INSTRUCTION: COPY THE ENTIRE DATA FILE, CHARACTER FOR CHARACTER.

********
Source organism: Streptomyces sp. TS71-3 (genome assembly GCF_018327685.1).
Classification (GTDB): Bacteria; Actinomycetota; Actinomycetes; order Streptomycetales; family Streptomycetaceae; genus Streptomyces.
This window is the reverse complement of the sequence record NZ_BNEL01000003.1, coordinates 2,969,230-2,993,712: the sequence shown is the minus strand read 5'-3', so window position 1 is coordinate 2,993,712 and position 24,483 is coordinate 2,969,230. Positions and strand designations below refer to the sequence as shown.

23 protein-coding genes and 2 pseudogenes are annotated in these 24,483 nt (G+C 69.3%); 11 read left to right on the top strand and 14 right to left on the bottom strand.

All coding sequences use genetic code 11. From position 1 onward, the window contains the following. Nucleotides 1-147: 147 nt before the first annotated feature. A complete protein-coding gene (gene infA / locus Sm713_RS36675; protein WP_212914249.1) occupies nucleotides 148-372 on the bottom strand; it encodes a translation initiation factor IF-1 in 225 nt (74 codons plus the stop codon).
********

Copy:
Source organism: Streptomyces sp. TS71-3 (genome assembly GCF_018327685.1).
Classification (GTDB): Bacteria; Actinomycetota; Actinomycetes; order Streptomycetales; family Streptomycetaceae; genus Streptomyces.
This window is the reverse complement of the sequence record NZ_BNEL01000003.1, coordinates 2,969,230-2,993,712: the sequence shown is the minus strand read 5'-3', so window position 1 is coordinate 2,993,712 and position 24,483 is coordinate 2,969,230. Positions and strand designations below refer to the sequence as shown.

23 protein-coding genes and 2 pseudogenes are annotated in these 24,483 nt (G+C 69.3%); 11 read left to right on the top strand and 14 right to left on the bottom strand.

All coding sequences use genetic code 11. From position 1 onward, the window contains the following. Nucleotides 1-147: 147 nt before the first annotated feature. A complete protein-coding gene (gene infA / locus Sm713_RS36675; protein WP_212914249.1) occupies nucleotides 148-372 on the bottom strand; it encodes a translation initiation factor IF-1 in 225 nt (74 codons plus the stop codon).